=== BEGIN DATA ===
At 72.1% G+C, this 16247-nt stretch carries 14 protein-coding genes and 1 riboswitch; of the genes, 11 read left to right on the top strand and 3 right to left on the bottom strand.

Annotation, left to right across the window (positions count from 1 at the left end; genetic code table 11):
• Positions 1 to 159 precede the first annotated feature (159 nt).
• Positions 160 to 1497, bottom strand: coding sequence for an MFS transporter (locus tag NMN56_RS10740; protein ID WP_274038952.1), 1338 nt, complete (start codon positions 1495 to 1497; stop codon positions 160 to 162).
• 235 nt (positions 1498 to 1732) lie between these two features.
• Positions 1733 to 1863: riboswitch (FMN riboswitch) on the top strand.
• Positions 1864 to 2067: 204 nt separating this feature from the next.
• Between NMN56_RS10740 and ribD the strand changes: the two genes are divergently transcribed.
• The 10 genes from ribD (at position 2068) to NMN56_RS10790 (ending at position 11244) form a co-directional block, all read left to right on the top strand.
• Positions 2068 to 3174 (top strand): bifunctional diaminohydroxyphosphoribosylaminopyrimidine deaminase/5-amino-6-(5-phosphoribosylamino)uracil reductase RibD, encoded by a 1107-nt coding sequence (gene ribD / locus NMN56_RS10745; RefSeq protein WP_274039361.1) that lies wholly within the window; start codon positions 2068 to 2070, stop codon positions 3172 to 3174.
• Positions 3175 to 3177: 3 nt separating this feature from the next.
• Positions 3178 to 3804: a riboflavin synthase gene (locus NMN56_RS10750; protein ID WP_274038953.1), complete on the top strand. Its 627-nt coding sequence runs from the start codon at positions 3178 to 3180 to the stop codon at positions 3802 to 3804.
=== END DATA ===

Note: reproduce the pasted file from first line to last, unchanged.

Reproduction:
At 72.1% G+C, this 16247-nt stretch carries 14 protein-coding genes and 1 riboswitch; of the genes, 11 read left to right on the top strand and 3 right to left on the bottom strand.

Annotation, left to right across the window (positions count from 1 at the left end; genetic code table 11):
• Positions 1 to 159 precede the first annotated feature (159 nt).
• Positions 160 to 1497, bottom strand: coding sequence for an MFS transporter (locus tag NMN56_RS10740; protein ID WP_274038952.1), 1338 nt, complete (start codon positions 1495 to 1497; stop codon positions 160 to 162).
• 235 nt (positions 1498 to 1732) lie between these two features.
• Positions 1733 to 1863: riboswitch (FMN riboswitch) on the top strand.
• Positions 1864 to 2067: 204 nt separating this feature from the next.
• Between NMN56_RS10740 and ribD the strand changes: the two genes are divergently transcribed.
• The 10 genes from ribD (at position 2068) to NMN56_RS10790 (ending at position 11244) form a co-directional block, all read left to right on the top strand.
• Positions 2068 to 3174 (top strand): bifunctional diaminohydroxyphosphoribosylaminopyrimidine deaminase/5-amino-6-(5-phosphoribosylamino)uracil reductase RibD, encoded by a 1107-nt coding sequence (gene ribD / locus NMN56_RS10745; RefSeq protein WP_274039361.1) that lies wholly within the window; start codon positions 2068 to 2070, stop codon positions 3172 to 3174.
• Positions 3175 to 3177: 3 nt separating this feature from the next.
• Positions 3178 to 3804: a riboflavin synthase gene (locus NMN56_RS10750; protein ID WP_274038953.1), complete on the top strand. Its 627-nt coding sequence runs from the start codon at positions 3178 to 3180 to the stop codon at positions 3802 to 3804.